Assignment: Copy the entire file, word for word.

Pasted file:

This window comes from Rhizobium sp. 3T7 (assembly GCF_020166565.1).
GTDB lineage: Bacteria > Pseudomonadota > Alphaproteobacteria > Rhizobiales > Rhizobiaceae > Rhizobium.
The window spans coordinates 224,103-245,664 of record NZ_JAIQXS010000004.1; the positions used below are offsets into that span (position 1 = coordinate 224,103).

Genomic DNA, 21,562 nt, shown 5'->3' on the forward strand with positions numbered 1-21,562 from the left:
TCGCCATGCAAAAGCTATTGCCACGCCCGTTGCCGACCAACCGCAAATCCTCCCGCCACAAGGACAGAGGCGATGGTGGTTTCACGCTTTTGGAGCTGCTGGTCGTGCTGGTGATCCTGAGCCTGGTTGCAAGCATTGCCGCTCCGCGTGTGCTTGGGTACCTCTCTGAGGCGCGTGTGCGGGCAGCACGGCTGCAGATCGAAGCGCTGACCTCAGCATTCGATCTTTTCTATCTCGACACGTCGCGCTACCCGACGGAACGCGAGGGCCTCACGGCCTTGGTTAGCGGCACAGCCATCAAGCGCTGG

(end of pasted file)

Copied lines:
This window comes from Rhizobium sp. 3T7 (assembly GCF_020166565.1).
GTDB lineage: Bacteria > Pseudomonadota > Alphaproteobacteria > Rhizobiales > Rhizobiaceae > Rhizobium.
The window spans coordinates 224,103-245,664 of record NZ_JAIQXS010000004.1; the positions used below are offsets into that span (position 1 = coordinate 224,103).

Genomic DNA, 21,562 nt, shown 5'->3' on the forward strand with positions numbered 1-21,562 from the left:
TCGCCATGCAAAAGCTATTGCCACGCCCGTTGCCGACCAACCGCAAATCCTCCCGCCACAAGGACAGAGGCGATGGTGGTTTCACGCTTTTGGAGCTGCTGGTCGTGCTGGTGATCCTGAGCCTGGTTGCAAGCATTGCCGCTCCGCGTGTGCTTGGGTACCTCTCTGAGGCGCGTGTGCGGGCAGCACGGCTGCAGATCGAAGCGCTGACCTCAGCATTCGATCTTTTCTATCTCGACACGTCGCGCTACCCGACGGAACGCGAGGGCCTCACGGCCTTGGTTAGCGGCACAGCCATCAAGCGCTGG